Posts Tagged ‘easy salads’


I hope you are in a safe place–both physically and emotionally. Last week was a very difficult one for our nation, for our nation’s black community, and for many of us individually.

I won’t begin to think I am informed enough or experienced enough to talk about the struggles that so many people of color still face today across our nation. What I will say is that I am fully aware of my white (half-Asian, actually) privilege, and I remind my children of it regularly–not just speaking of the color of their skin, but also the circumstances into which they were born.

But above all else, I try to teach them to treat everyone with kindness and compassion, to look beyond any outward appearance or labels (e.g. black/white, gay/straight, racist/antiracist). After all, while there may be an occasional bad egg amongst all the good ones, racism is born out of ignorance, and it’s often born into. Our country is vast, our neighborhoods are mostly still segregated, and that ignorance is allowed to continue year after year, generation after generation.

I do believe we all have a responsibility to be actively antiracist, and we have a responsibility to seek to understand.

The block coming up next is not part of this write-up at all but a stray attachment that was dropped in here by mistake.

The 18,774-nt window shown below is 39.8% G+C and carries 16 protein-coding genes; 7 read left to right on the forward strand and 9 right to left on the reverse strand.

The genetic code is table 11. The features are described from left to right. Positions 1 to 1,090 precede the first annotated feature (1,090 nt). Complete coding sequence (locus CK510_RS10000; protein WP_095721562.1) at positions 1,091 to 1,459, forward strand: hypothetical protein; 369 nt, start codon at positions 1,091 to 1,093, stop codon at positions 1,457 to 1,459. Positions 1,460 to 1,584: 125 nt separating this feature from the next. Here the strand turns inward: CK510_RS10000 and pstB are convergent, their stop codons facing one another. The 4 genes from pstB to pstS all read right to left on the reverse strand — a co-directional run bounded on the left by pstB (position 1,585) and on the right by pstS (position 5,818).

I stress-bake, and I stress-eat, so was doing a lot of both last week. Luckily, I still managed to keep it healthy. Here’s a dish that’s colorful, tasty and easy to prepare (although you need to allow 30 minutes to cook the farro and 35-40 minutes to roast the beets). You might be thinking, wait, isn’t she gluten-free? No, I’m not. I rarely eat gluten, but I have no obvious intolerance to it, and indulge occasionally when it’s something I really like, such as farro–because I just love the texture and slightly nutty flavor, and a good loaf of pain levain.

Farro, like Einkhorn, hasn’t gone through all the hybridization that modern wheat has (which has significantly increased the gluten content of today’s wheat), so it’s largely believed to be much the same grain as it was more than 100 years ago. While it still poses real dangers to celiac individuals or anyone with high gluten sensitivity, it (luckily) can be enjoyed by the rest of us.

This recipe serves as a great main dish for lunch or a side dish for dinner, and it travels well for a picnic at the beach. You can also make it vegan by leaving out the feta, although it changes the flavor profile.



1/4 cup olive oil

2 Tbsp red wine vinegar

2 cups cooked farro*

2 golden beets roasted at 375F until tender (about 35-40 minutes)

1 cup mixed radishes, trimmed and quartered

2 oz feta (I use a sheep’s milk version)

3 Tbsp chopped fresh chives

2 Tbsp chopped fresh parsley

Salt and fresh-ground pepper to taste

* Place 1 cup of farro in a medium saucepan. Wash and rinse 2-3 times. Add two cups water and place over medium-high heat. When the water begins to boil, turn down the heat, cover the pan and simmer the farro for 30 minutes. Drain off any excess water.



In a small bowl, whisk together the oil and vinegar. Set aside.